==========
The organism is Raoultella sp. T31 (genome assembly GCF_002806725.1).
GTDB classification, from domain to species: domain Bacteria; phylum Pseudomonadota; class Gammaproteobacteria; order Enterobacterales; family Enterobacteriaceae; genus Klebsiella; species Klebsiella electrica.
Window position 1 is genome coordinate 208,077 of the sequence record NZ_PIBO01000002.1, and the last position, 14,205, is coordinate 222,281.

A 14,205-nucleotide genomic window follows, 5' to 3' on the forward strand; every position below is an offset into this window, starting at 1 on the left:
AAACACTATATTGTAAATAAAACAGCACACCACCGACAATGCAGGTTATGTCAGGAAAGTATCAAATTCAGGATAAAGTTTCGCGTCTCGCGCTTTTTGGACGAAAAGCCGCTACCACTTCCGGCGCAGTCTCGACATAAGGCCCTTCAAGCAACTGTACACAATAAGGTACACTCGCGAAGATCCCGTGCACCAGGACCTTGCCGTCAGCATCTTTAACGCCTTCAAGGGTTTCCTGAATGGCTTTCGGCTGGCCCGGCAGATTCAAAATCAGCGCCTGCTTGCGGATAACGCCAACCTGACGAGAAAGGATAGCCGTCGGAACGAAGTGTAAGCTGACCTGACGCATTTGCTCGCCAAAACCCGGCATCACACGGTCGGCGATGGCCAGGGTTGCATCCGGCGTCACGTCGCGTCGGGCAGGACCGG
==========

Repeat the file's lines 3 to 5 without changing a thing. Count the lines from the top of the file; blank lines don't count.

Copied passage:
Window position 1 is genome coordinate 208,077 of the sequence record NZ_PIBO01000002.1, and the last position, 14,205, is coordinate 222,281.

A 14,205-nucleotide genomic window follows, 5' to 3' on the forward strand; every position below is an offset into this window, starting at 1 on the left:
AAACACTATATTGTAAATAAAACAGCACACCACCGACAATGCAGGTTATGTCAGGAAAGTATCAAATTCAGGATAAAGTTTCGCGTCTCGCGCTTTTTGGACGAAAAGCCGCTACCACTTCCGGCGCAGTCTCGACATAAGGCCCTTCAAGCAACTGTACACAATAAGGTACACTCGCGAAGATCCCGTGCACCAGGACCTTGCCGTCAGCATCTTTAACGCCTTCAAGGGTTTCCTGAATGGCTTTCGGCTGGCCCGGCAGATTCAAAATCAGCGCCTGCTTGCGGATAACGCCAACCTGACGAGAAAGGATAGCCGTCGGAACGAAGTGTAAGCTGACCTGACGCATTTGCTCGCCAAAACCCGGCATCACACGGTCGGCGATGGCCAGGGTTGCATCCGGCGTCACGTCGCGTCGGGCAGGACCGG